Enter StrawBee, who was sleeping peacefully and who is now screeching and whining because Ladybug woke her up and she can't find her "bibi" and therefore will never sleep again. I hurriedly place the now complacent Butterfly back in bed, then run to the big girls' bedroom, scold Ladybug (who smirks), find the bibi, put them all back in bed, and turn off the lights. 

At this point I get to climb back into bed, snuggling up with my super-soft blanket with a sigh of happiness. 

This, of course, trips the anti-sleep radar. 

You get the picture. 

DB, I have to add, sleeps like a rock through all of this. This is, naturally, the arrangement we've made and it works well for us. His sleep means I get a bit of a lie-in come morning. However, in the small hours of the morning it's difficult to be happy with the decisions made while one was feeling rational and well-rested. 

Fortunately for me, Butterfly isn't as anti-sleep as her sisters were, and often a pacifier will settle her again. Plus, once she gets to sleep, she usually stays that way for 4 or 5 hours. Not bad for someone who's been sleeping on a regular schedule for just 3 and a half weeks!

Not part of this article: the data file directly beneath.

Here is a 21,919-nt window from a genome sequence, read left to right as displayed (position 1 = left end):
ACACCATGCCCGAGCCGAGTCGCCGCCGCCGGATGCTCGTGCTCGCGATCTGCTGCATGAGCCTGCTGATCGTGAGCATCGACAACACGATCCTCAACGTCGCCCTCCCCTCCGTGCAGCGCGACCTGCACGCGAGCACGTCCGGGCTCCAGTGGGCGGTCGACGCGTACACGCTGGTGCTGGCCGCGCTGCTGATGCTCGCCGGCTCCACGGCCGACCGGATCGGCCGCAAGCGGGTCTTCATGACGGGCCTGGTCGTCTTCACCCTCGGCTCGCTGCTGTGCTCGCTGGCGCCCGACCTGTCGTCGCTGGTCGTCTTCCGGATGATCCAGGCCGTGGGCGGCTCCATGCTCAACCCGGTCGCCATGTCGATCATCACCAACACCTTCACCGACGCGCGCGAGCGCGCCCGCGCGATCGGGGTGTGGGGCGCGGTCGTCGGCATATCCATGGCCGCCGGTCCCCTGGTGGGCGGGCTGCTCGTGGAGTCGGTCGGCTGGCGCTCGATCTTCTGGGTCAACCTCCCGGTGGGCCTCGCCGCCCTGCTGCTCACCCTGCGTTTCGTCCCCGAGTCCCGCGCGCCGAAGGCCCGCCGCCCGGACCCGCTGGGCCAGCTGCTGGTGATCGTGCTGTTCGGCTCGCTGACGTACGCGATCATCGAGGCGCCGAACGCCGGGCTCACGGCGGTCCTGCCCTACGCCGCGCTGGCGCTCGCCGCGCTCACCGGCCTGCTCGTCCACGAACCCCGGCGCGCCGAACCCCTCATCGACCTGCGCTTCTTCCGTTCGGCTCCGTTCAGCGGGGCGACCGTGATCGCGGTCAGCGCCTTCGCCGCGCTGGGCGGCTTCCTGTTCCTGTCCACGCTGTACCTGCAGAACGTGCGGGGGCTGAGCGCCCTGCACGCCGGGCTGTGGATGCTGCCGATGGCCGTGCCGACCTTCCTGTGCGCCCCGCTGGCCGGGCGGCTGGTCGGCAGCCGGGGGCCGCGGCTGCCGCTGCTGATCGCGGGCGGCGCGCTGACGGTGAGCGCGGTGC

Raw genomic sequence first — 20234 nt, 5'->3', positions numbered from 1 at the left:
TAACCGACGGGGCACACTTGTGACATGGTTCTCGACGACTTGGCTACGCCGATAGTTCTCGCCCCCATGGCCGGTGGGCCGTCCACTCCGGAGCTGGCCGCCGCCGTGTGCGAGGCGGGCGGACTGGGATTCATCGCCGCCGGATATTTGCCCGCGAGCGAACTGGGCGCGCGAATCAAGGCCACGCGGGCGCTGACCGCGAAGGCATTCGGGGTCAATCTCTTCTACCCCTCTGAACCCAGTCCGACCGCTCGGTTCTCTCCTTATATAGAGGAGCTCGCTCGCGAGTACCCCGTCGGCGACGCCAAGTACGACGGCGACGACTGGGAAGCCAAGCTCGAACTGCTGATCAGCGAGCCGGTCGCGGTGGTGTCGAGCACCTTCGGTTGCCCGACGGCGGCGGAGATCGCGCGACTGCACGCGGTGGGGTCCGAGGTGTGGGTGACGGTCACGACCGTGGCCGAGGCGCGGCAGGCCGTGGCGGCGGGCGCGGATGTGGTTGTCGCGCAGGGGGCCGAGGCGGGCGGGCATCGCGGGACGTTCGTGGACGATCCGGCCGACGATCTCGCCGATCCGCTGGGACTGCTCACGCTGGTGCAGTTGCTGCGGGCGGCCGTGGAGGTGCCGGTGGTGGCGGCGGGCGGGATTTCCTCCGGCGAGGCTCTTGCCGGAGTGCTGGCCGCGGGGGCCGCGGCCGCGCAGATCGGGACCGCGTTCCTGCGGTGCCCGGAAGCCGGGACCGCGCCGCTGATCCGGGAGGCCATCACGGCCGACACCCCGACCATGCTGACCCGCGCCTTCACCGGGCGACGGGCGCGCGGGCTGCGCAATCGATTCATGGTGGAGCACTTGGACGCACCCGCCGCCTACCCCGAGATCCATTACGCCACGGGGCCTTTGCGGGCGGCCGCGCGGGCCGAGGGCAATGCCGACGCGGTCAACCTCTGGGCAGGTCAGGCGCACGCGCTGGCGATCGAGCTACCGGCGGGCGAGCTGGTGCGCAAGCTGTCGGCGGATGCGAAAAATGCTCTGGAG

Still, anti-sleep is a major campaign in this house. How, I ask you, are the eyes at the back of my head supposed to do me any good if they're forever drifting closed in hopes of twenty winks? 

Outmanned. Outgunned. Deep in the jungle and living on a ration of goldfish crackers and juice boxes. 

Welcome to my world.

Tuesday, March 1, 2011

Stir Fry Brain

I had forgotten how completely defunct my brain is when there's a baby in the house. Butterfly is a champion sleeper for her age, but even 7 hours of sleep does little to straighten out your thinker when that sleep is interrupted every 2 or 3 hours.

Which brings us to today.

I am determined to get back into my regular schedule this week. This means two things: Exercise and writing. I exercised last night; today is supposed to be a blog post. After how well I did with the first, I figured the second would be easy. I managed to forget, however, that playing with the Wii fit takes a lot fewer brain cells than inventing an entire blog post. I've been trying to think about this all day, but all I get out of my brain is a faint sizzling sound and the smell of over-cooked inspiration spontaneously combusting.